El Camino: A Breaking Bad Movie gave Jesse Pinkman a heartfelt and poignant ending… but Better Call Saul‘s big season 6 death just made it even better. Breaking Bad‘s final episode is widely considered among the best in television history, giving each character a satisfying, emotional exit. Aaron Paul’s Jesse Pinkman, for example, escapes imprisonment by driving an El Camino into the sunset. Though already a strong final chapter, the El Camino sequel movie builds and improves upon Jesse’s closing moments by showing Aaron Paul’s character beginning a new life in Alaska.
Ever since Better Call Saul first aired in 2015, viewers have speculated what becomes of characters not present during the Breaking Bad era. As Nacho Varga takes a gun to his head and pulls the trigger in Better Call Saul season 6’s “Rock & Hard Place,” one of those questions has now been answered definitively. Left with little choice after betraying the Salamanca family, Michael Mando’s Nacho bids farewell to Better Call Saul, seizing one last moment of defiance by taking matters into his own hands.
There’s plenty to say (and plenty will be said) about how Better Call Saul executes Nacho’s final moments, but his season 6 death also casts Jesse Pinkman’s El Camino ending in an entirely new light. Nacho is essentially the “Jesse” of Better Call Saul. Both enter the New Mexico narcotics underworld as young men, lured by the so-called glamour of money, excess, and violence. Both mature on the job, and by the time they realize gangster life isn’t as great as they initially thought, a career change isn’t an option. Nacho and Jesse both receive stark wake-up calls as loved ones come under fire from disgruntled enemies, and each of them ultimately dreams of starting a new life. The difference, as proven by Better Call Saul season 6’s shocking death, is that Jesse Pinkman actually achieves that goal.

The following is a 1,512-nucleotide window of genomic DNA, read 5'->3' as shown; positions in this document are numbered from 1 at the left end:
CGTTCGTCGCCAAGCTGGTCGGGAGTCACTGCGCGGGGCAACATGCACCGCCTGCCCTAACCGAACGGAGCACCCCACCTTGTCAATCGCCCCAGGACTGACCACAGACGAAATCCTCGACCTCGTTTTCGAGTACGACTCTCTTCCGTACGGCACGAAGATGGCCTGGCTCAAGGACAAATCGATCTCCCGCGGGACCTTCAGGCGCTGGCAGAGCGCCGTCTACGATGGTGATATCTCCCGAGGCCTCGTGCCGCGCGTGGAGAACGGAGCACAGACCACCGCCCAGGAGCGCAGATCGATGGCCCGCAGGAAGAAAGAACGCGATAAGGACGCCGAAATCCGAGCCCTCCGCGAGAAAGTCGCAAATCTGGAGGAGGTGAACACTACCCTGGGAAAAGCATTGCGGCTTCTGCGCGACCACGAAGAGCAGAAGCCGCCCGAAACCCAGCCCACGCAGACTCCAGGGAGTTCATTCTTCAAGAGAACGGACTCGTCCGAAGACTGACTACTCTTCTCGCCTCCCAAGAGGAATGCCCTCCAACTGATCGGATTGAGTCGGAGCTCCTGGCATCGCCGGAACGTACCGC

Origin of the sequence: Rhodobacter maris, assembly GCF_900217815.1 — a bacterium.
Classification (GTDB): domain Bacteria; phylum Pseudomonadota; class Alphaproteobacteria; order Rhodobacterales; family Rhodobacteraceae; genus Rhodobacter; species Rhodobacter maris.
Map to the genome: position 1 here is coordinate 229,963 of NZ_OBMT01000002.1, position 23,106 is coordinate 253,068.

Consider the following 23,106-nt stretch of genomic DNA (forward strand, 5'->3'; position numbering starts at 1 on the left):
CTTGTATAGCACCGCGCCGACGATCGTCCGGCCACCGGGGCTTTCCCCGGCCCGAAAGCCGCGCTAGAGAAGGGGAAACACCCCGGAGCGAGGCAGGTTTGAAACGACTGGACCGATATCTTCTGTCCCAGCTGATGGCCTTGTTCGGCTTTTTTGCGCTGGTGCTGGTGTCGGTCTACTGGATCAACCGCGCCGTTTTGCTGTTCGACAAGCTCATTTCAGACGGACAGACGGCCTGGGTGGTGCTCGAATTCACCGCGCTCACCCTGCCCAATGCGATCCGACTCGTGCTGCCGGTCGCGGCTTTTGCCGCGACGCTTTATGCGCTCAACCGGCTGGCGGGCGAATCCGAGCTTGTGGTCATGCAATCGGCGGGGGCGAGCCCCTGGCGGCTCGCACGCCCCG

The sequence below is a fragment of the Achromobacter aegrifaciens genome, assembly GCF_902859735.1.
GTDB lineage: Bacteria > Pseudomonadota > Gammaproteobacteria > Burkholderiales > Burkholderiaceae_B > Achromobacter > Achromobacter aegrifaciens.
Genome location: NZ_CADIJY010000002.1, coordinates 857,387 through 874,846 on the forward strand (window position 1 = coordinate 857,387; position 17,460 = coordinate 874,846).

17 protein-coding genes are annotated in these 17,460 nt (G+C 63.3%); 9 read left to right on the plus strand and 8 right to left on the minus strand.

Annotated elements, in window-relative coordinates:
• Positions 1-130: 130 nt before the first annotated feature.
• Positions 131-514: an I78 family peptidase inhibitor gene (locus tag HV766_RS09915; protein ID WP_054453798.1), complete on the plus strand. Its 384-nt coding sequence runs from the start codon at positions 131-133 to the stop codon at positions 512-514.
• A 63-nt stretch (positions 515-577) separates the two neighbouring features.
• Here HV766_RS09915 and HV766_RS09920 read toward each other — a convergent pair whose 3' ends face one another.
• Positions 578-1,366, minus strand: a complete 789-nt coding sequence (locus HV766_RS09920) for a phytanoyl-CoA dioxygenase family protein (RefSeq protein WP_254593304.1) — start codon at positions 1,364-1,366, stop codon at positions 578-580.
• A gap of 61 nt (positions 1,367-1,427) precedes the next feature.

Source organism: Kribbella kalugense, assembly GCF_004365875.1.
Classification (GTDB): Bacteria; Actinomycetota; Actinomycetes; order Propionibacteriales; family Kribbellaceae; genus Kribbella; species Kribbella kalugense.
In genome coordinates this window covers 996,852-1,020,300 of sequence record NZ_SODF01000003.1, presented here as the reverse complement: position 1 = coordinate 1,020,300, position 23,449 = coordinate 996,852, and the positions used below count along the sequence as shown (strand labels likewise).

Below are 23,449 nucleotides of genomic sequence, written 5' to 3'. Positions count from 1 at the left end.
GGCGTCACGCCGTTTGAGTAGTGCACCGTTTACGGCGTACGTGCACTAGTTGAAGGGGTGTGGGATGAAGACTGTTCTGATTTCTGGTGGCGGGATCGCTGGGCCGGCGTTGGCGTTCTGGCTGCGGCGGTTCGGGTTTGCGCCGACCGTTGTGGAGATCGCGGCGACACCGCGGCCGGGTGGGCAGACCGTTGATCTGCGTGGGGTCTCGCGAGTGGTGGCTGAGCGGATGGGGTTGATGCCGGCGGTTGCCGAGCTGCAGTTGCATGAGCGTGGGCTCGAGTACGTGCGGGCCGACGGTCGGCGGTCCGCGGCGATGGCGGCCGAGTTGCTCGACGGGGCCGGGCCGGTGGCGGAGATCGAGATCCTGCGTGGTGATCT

Whereas Jesse successfully absconds to Alaska in El Camino, evading both the authorities and lingering adversaries, Nacho finds himself between a rock and a hard place (see what they did there?) and makes peace with knowing his youthful arrogance and criminal sins have made death inevitable. Better Call Saul‘s season 6 Nacho ending is a tragic cautionary tale of cartel life – shocking in its brutality and merciless in its message – but that bloody final stand makes Jesse Pinkman’s unlikely, daring escape all the more special. Michael Mando and Aaron Paul’s characters cross over in so many ways, yet their final destinations couldn’t be more divergent. Jesse could’ve easily ended up in the same predicament as Nacho, laying on the ground being plugged with bullets by Hector Salamanca, but he defied the odds, escaped death, and forged a fresh start. Nacho’s failure to do the same in Better Call Saul season 6 emphasizes how huge Jesse’s achievement truly was in El Camino.
There is, however, another way of looking at the Jesse/Nacho dynamic after Better Call Saul season 6’s huge death scene. Although Jesse Pinkman escapes in Breaking Bad and El Camino, many of his loved ones aren’t so lucky. Jane succumbs to an overdose, Andrea is murdered, and Brock gets poisoned. Better Call Saul‘s Nacho, on the other hand, agrees to be killed because it’s the only way to ensure his father’s safety. His life is sacrificed so his family avoids harm. That’s not to say Jesse wouldn’t have made the same sacrifice given an opportunity, but his survival came at great cost, whereas Nacho’s death came with a great reward… even if he isn’t around to see it.